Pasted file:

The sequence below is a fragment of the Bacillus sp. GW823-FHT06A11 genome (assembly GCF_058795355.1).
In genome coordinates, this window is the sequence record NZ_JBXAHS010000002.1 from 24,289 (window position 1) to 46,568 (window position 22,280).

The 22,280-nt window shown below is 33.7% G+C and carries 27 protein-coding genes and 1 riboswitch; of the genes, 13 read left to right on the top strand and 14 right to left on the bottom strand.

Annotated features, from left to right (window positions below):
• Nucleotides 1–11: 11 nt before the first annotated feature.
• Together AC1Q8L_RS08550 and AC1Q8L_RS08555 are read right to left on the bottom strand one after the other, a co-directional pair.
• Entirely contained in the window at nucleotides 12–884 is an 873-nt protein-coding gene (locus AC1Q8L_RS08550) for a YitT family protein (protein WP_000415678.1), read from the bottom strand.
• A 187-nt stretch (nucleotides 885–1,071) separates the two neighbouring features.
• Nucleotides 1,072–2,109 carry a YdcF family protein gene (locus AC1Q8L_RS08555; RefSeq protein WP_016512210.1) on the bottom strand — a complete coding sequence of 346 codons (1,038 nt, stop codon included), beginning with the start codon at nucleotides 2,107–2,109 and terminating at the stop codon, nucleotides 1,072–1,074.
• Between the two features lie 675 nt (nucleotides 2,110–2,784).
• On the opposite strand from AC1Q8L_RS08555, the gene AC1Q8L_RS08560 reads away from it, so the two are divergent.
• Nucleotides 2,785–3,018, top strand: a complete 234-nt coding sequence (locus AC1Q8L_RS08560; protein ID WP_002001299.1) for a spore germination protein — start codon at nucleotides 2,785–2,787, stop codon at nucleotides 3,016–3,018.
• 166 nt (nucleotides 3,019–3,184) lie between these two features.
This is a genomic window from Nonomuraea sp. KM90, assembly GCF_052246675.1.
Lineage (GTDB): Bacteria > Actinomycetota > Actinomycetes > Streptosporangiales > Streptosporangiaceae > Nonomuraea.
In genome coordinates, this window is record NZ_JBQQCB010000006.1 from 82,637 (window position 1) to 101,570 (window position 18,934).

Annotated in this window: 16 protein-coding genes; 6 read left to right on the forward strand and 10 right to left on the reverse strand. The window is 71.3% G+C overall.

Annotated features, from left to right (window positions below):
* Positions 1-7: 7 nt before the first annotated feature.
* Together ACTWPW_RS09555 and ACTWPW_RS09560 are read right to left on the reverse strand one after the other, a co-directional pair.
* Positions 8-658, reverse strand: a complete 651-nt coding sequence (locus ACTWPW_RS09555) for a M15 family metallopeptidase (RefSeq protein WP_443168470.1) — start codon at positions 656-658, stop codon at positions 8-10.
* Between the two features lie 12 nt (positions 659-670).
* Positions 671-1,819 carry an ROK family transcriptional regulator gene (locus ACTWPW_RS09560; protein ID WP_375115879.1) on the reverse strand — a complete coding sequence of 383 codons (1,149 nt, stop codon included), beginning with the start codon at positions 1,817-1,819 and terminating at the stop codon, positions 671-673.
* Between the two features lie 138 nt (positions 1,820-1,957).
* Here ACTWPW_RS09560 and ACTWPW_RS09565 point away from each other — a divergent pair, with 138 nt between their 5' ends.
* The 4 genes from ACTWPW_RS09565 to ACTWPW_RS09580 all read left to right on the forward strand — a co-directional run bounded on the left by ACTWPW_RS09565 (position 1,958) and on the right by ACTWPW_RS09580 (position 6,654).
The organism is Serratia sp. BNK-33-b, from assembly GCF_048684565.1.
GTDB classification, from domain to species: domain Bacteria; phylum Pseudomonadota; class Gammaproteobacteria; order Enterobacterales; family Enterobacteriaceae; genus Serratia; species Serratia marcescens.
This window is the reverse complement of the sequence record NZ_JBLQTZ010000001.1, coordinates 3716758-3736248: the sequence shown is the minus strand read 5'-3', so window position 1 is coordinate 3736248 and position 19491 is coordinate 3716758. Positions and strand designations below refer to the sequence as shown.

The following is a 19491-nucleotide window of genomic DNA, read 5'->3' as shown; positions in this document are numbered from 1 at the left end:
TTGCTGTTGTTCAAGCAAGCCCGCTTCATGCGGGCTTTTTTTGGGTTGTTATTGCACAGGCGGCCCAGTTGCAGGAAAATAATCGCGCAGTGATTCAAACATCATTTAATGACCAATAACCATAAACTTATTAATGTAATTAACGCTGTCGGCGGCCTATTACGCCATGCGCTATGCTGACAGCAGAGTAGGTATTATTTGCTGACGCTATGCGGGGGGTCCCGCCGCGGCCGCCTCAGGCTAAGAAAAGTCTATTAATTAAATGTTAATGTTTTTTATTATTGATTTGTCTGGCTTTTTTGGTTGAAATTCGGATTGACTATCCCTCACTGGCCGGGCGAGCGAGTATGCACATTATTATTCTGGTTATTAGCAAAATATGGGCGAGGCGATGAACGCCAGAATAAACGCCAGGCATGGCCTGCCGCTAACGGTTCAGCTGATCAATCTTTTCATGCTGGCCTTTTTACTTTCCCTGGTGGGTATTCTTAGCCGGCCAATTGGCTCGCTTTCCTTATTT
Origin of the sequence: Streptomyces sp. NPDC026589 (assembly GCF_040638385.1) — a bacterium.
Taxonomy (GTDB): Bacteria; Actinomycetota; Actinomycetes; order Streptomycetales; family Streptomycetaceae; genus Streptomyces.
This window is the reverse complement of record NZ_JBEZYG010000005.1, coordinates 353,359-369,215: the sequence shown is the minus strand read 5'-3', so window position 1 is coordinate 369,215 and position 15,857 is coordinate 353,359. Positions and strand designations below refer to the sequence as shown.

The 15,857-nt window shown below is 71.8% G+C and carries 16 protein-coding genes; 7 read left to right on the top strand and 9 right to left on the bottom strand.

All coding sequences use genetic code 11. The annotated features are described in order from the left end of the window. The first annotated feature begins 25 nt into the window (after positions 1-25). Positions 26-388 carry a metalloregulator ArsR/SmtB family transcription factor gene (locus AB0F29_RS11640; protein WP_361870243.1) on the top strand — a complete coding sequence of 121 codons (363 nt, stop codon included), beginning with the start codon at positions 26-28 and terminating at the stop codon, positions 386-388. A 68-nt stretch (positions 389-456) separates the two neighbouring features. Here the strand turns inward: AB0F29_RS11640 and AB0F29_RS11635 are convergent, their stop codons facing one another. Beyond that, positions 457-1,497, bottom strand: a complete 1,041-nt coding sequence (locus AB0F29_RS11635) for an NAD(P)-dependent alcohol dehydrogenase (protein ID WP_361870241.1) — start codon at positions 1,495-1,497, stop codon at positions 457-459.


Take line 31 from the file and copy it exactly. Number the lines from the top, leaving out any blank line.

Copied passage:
TTGCTGTTGTTCAAGCAAGCCCGCTTCATGCGGGCTTTTTTTGGGTTGTTATTGCACAGGCGGCCCAGTTGCAGGAAAATAATCGCGCAGTGATTCAAACATCATTTAATGACCAATAACCATAAACTTATTAATGTAATTAACGCTGTCGGCGGCCTATTACGCCATGCGCTATGCTGACAGCAGAGTAGGTATTATTTGCTGACGCTATGCGGGGGGTCCCGCCGCGGCCGCCTCAGGCTAAGAAAAGTCTATTAATTAAATGTTAATGTTTTTTATTATTGATTTGTCTGGCTTTTTTGGTTGAAATTCGGATTGACTATCCCTCACTGGCCGGGCGAGCGAGTATGCACATTATTATTCTGGTTATTAGCAAAATATGGGCGAGGCGATGAACGCCAGAATAAACGCCAGGCATGGCCTGCCGCTAACGGTTCAGCTGATCAATCTTTTCATGCTGGCCTTTTTACTTTCCCTGGTGGGTATTCTTAGCCGGCCAATTGGCTCGCTTTCCTTATTT